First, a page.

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‘The Playboy’: Chester Brown’s Unflinching Autobiography of Sexual Awakening [Sex]

Sexy is an interesting word. When we say something is sexy, we’re implying that it’s nice to look at, that it inspires pleasure. It only implies those positive aspects of sex, the joy and luridness. But when you actually think about sex, there are a lot of uncomfortable feelings and confusing emotional experiences involved. We never consider these parts of sex when we call something sexy. So here’s the sexy comics reality-check. The Playboy, by Chester Brown. The shame, discomfort, loneliness, and excitement of self-discovery in one easy-to-read package. And weirdly, there is something sexy about it.

Initially, Brown’s had been weird, surreal, gonzo comix like Ed the Happy Clown, a stream-of-consciousness bad acid trip through the crustier parts of his unfettered id. Eventually, Brown grew tired of unending, surreal narratives and scatological humor. He needed to do something different.

Inspired by the works of fellow Canadians Seth, Joe Matt, and Julie Doucet, he re-focused his work on autobiography. And like Joe Matt and Doucet, he seemed totally unashamed to delve into his own sexual history. It didn’t take long for him to gain a reputation as a cartoonist willing to push the boundaries of decency and portray the grotesque, as a result, Yummy Fur was highly controversial, often shipped in a plastic bag marked “Adults Only,” at one point dropped by both its printer and distributor.The Playboy collects issues 21 to 23 of Yummy Fur, which recounts Brown’s experiences as a fifteen-year-old boy in mid-1970s suburban Canada, discovering sex, women, masturbation and shame through Playboy magazine. It’s told with remarkable, unflinching candor, leaving nothing to the imagination, never sparing the sticky visuals for bashful eyes. It’s definitely not for everyone: Readers with conservative attitudes towards what should and shouldn’t be portrayed in comics needn’t bother.

Narrated by a miniaturized, demonic version of Brown himself, the story begins with young Chester and family in church. And it’s here, in church, where those first nagging thoughts of Playboy and its mysterious innards begin. Immediately there’s a strong juxtaposition between sex/perversion and family/religion, a powerful but subtle dichotomy that informs each nervous experience.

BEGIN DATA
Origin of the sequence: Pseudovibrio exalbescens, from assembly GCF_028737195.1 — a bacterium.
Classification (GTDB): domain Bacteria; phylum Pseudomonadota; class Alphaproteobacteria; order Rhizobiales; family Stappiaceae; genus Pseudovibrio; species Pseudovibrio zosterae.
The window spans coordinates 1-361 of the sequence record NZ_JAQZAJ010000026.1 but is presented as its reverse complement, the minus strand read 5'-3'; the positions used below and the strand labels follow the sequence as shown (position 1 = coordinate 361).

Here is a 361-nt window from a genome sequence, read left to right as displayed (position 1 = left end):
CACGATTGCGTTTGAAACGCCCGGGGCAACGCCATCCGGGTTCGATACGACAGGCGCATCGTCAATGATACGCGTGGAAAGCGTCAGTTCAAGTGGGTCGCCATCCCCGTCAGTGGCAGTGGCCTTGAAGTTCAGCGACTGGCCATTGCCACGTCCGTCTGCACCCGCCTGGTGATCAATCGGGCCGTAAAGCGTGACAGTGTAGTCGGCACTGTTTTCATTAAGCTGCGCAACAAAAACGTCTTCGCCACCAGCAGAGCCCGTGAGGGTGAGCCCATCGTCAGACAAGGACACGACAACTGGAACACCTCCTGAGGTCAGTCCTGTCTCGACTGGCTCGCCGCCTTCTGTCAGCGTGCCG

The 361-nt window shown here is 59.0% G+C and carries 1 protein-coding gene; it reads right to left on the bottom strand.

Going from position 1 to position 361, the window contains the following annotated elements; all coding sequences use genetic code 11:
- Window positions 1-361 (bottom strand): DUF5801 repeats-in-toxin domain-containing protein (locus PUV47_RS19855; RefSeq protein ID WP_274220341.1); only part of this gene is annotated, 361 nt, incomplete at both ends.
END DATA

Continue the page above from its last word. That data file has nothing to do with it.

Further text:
Right after church, Chester rides his bike to the store where he first spied the magazine, barely overcoming the fear, embarrassment, and shame evoked by such a public admission of sexual urges. It’s a nerve-wracking ordeal, pulling that first issue down from the stands and mustering the nerve to pay the cashier, worsened by running into his parents’ friends from church.

It sounds like a scene from a thousand teen sex comedies, but nothing in The Playboy is ever played for laughs. All of his experiences are conveyed with a stunning real-ness to them, a nauseating mix of self-loathing and fear that never brushes aside the joy of self-discovery. Also important: You can buy Playboy in Canada when you’re fifteen? And free health care? Canada and Xanadu are only two letters apart, that can’t be a coincidence.

With that first issue of Playboy, Chester enters a new world. It quickly becomes an obsession for him, as he buys every issue he can find, memorizes each sultry detail of the buxom nudes languishing in soft-lit sun rooms, and goes to great lengths to keep his fascination a secret from friends and family. And of course there’s the masturbation. Lots of it. It becomes a ritual — cracking open a new Playboy, masturbating over it (literally) and then hiding it, each moment heightened by the fear of discovery.

Chester’s obsession with Playboy goes on to inform his entire adult life. The constant tension, the push-and-pull between self-pleasure and self-disgust, gnaws away at him through the years. He feels completely isolated in his own sexual journey — an effect heightened by the use of spare, floating panels over a black background — and goes back and forth from acceptance to denial. He destroys issues only to buy them again later, over and over throughout the years. As an adult, he has difficulty relating to women, messy flesh and blood and emotions so much more complicated than the flat, glossy ones. When he does eventually get a girlfriend, during sex he can only maintain an erection by picturing the soft-eyed pinups that linger in his imagination.

The real, raw truth of The Playboy can be shocking, disgusting, and uncomfortable in all manner of ways. Brown openly discusses topics that are supposed to be private, hidden under a facade of self-denial. Eventually, the honesty with which he tells his own story overshadows the uncomfortable bits, and allows him to convey what is essentially a universal story. The particulars are different, obviously, but the roiling emotions of sexual awakening is something everyone in post-adolescence can relate to. In today’s current hyper-sexualized culture, Brown’s story might even come off to new generations as quaint or old-fashioned: a throwback to the days when sexual initiation was a simple matter of buying a magazine. The very idea of going to a store and buying an issue of Playboy seems almost laughable today.


Nonetheless, The Playboy is a classic comic book, and shall remain so for quite a while. Guilt, joy, confusion, loneliness — these are experiences that transcend age and and gender. And in a weird, uncomfortable and simultaneously comforting way, that is sexy.

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